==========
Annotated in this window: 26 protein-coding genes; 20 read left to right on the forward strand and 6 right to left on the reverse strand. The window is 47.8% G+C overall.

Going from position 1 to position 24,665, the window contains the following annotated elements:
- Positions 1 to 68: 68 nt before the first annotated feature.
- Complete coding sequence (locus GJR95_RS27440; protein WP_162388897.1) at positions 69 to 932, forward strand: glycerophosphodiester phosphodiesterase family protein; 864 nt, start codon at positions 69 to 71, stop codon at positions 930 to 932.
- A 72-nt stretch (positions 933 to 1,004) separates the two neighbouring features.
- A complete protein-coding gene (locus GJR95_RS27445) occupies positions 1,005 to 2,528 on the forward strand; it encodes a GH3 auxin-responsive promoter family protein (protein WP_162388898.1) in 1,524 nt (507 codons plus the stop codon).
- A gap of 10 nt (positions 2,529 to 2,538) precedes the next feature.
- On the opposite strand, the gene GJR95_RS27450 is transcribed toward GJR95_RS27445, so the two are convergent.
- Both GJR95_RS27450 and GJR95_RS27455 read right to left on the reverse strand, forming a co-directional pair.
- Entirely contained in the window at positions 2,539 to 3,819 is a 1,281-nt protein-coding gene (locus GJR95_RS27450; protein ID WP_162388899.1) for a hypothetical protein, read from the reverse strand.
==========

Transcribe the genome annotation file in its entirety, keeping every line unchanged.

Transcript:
Annotated in this window: 26 protein-coding genes; 20 read left to right on the forward strand and 6 right to left on the reverse strand. The window is 47.8% G+C overall.

Going from position 1 to position 24,665, the window contains the following annotated elements:
- Positions 1 to 68: 68 nt before the first annotated feature.
- Complete coding sequence (locus GJR95_RS27440; protein WP_162388897.1) at positions 69 to 932, forward strand: glycerophosphodiester phosphodiesterase family protein; 864 nt, start codon at positions 69 to 71, stop codon at positions 930 to 932.
- A 72-nt stretch (positions 933 to 1,004) separates the two neighbouring features.
- A complete protein-coding gene (locus GJR95_RS27445) occupies positions 1,005 to 2,528 on the forward strand; it encodes a GH3 auxin-responsive promoter family protein (protein WP_162388898.1) in 1,524 nt (507 codons plus the stop codon).
- A gap of 10 nt (positions 2,529 to 2,538) precedes the next feature.
- On the opposite strand, the gene GJR95_RS27450 is transcribed toward GJR95_RS27445, so the two are convergent.
- Both GJR95_RS27450 and GJR95_RS27455 read right to left on the reverse strand, forming a co-directional pair.
- Entirely contained in the window at positions 2,539 to 3,819 is a 1,281-nt protein-coding gene (locus GJR95_RS27450; protein ID WP_162388899.1) for a hypothetical protein, read from the reverse strand.